1. full trust; belief in the powers, trustworthiness, or reliability of a person or thing: We have every confidence in their ability to succeed.
2. belief in oneself and one's powers or abilities; self-confidence; self-reliance; assurance: His lack of confidence defeated him.
3. certitude; assurance: He described the situation with such confidence that the audience believed him completely.
4. a confidential communication: to exchange confidences.
5. (esp. in European politics) the wish to retain an incumbent government in office, as shown by a vote in a particular issue: a vote of confidence.
6. presumption; impudence: Her disdainful look crushed the confidence of the brash young man.
7. Archaic. something that gives confidence; ground of trust.
8. in confidence, as a secret or private matter, not to be divulged or communicated to others; with belief in a person's sense of discretion: I told him in confidence.
The Trinidad Express newspaper, invokes "confidence" as the essence for its editorial of February 27, 2009 -describing how quickly things have settled down "after the initial shock and the period of high anxiety and uncertainty created" by the Trinidad and Tobago's Central Bank's (CBTT) January-2009, Guns-of-Navaronelike storming of CL Financial Holdings Limited.
"...Confidence was always the key and the relative ease and swiftness with which it was demonstrated to be intact is a simply powerful statement about this aspect of the country's economy (the financial services sector)." -the epilogue.(http://www.trinidadexpress.com/index.pl/article_opinion?id=161434127)
While Alistair MacLean's "Guns of Navarone" is described by Wikipedia as a tome that:
There are as yet many unanswered questions over what went down/is still going down with the CL Financial bailout and, sadly, Trinbagonians-in-the-street shall hapless remain, because of their Fourth Estate's penchant for vacuousness, rather than daring incisiveness -as displayed by the same "ordinary citizens" whom the Express editorial in question in passing mentions.
Case in point! On February 3rd, Peter O'Connor, of Cascade, Trinidad, sent an email to media houses which was published the next day in -Yep! That's correct!- the Trinidad Express. Peter rang the alarm this way:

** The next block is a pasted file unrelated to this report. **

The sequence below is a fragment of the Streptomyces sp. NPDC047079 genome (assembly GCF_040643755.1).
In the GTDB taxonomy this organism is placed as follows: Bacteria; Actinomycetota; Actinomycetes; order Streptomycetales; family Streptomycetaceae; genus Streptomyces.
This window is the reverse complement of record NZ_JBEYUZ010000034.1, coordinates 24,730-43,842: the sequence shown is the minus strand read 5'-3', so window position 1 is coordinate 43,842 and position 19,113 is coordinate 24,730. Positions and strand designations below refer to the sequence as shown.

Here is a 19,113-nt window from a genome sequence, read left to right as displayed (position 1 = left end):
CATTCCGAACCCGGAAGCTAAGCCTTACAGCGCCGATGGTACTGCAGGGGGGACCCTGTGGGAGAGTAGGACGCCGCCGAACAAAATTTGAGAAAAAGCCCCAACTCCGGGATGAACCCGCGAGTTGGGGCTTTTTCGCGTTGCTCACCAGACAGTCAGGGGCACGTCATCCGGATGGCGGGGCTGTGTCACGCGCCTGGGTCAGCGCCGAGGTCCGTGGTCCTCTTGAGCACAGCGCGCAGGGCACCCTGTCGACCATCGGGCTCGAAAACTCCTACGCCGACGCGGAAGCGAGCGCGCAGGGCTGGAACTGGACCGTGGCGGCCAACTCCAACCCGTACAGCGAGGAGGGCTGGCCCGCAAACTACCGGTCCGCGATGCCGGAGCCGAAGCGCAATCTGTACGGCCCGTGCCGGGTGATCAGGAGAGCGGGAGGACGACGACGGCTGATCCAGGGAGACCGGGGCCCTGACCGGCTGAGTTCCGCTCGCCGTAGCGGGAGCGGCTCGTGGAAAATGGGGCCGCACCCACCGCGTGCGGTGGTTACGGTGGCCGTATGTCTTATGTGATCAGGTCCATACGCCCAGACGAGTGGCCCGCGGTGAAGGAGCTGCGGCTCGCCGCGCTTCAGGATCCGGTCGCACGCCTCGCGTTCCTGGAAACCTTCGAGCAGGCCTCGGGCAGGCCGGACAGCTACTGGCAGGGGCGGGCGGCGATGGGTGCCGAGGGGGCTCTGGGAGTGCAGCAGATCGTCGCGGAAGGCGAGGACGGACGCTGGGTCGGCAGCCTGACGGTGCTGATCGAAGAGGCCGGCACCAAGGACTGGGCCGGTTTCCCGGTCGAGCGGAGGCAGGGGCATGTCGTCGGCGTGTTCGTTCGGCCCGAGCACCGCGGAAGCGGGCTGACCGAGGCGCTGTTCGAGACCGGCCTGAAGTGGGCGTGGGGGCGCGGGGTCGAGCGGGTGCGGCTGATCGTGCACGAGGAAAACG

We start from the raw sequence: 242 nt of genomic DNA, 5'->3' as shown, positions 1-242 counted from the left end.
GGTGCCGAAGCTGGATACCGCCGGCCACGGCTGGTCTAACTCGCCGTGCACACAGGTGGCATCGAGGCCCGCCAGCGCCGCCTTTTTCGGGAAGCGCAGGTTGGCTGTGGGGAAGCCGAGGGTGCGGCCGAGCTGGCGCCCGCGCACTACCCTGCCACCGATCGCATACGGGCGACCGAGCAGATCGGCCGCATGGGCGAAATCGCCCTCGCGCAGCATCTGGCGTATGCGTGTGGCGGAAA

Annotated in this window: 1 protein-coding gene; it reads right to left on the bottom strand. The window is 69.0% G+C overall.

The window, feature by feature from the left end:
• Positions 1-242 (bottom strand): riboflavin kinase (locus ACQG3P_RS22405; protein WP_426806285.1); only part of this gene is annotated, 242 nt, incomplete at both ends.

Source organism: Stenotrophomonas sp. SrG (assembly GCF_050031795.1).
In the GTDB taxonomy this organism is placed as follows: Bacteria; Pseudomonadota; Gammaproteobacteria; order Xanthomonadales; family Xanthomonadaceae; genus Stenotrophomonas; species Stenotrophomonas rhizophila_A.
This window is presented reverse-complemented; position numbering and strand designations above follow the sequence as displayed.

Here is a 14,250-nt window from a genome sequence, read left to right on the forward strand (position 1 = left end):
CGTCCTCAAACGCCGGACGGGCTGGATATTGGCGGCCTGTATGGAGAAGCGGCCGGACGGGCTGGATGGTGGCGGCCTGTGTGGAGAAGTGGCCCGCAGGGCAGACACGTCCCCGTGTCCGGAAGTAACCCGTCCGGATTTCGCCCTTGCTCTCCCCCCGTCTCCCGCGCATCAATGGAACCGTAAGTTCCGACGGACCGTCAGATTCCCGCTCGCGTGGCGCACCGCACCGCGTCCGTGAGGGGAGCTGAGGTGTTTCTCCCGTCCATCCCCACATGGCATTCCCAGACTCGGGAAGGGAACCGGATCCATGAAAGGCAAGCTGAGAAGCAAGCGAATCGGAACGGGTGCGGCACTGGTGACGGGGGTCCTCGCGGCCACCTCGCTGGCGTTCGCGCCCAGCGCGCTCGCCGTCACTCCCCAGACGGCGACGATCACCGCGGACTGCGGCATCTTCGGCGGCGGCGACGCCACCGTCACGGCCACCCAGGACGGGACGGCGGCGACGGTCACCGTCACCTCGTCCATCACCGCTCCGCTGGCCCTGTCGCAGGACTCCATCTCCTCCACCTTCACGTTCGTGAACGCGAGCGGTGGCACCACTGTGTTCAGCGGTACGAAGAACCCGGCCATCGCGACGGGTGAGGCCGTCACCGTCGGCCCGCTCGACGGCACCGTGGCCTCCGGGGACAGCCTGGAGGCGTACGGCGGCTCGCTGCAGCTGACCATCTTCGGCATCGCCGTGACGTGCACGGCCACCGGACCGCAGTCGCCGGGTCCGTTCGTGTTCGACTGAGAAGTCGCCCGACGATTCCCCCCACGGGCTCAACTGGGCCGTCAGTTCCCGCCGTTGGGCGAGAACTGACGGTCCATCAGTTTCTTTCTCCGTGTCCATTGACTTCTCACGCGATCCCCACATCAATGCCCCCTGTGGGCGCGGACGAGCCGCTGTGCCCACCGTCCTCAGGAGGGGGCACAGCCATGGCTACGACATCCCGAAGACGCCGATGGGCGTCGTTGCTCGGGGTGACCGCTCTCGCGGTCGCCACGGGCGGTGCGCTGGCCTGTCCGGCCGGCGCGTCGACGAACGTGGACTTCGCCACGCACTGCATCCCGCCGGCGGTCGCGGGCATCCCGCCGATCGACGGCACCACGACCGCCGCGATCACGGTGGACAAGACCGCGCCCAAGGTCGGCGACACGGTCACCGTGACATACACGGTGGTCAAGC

If that is what he said, does this not beg the question: where was the money that the subsidiary was deducting from employees' payrolls?
Am I alone?
And, that was that! No journalist seized on Peter's cue! None! Eternally one who strives to put the best construction to things -even in the face of portents overwhelmingly insisting otherwise to do- permit, then, the defending of their inaction by mentioning that no record of what Minister Enill said is to be had from the Trinbago Parliament's records. Don't misinterpret, please! "No record...to be had..." means precisely what it says, for, as at today's date -February 27, 2009- almost one months having passed, there aren't any publicly-available Hansard records available of the debate to which Enill contributed. (See: http://www.ttparliament.org/publications.php?mid=30)
This major lapse on the part of the House Speaker and or the Clerk of The House invites swift rejection of what the Express editor attempts to argue. And the suspicion that more lies in the bailout mortar than the CL Financial Holdings's pestle. How else may one interpret such a denial of the people's right to view and review its business -which is the business to which every public official attends?
An erudite parliamentary colleague of Minister Enill, in endorsing what Peter highlighted, privately commented to a small group as follows:
Enill has publicly admitted that funds deducted from employees wages and intended for immediate payment to the Board of Inland Revenue have been improperly withheld for investment purposes.
The BIR should have some views on this irregularity."
In concurring, the question has of necessity to be asked, "Do government agencies, especially the likes of the Auditor-General and Board of Inland revenue, monitor the goings-on in these Parliament debates? This country's parlous track record in dealing with corruption in public office suggests otherwise.
All of which adds to the pot of suspicion John and Jane Public see bubbling every which way they turn.
All of which also leads the erstwhile but beleaguered couple to conclude that the confidence of which the Express editor speaks is the one not mentioned in the above dictionary.com quote: that of
But, supposedly, Trinbago's parliamentary traditions are founded on those of old "Mother" England. Ergo, in times of overburdened distress, to her must turn Trinbagonians for solace. And inspiration. Of the type eons ago given by Alexander Pope who wrote these immortal lines:
"Confidence" -as in 1, 2, 3, 4, 5, 6 and 7 above- shall come not back to this currently-accursed place, lest something urgently is done to galvanize the majority to find and install a new breed of national leadership. Sort of like what the USA recently did.
All in favour, say, "Aye!"
Okay, aye-sayers! Tarry ye no longer! Go forth and multiply!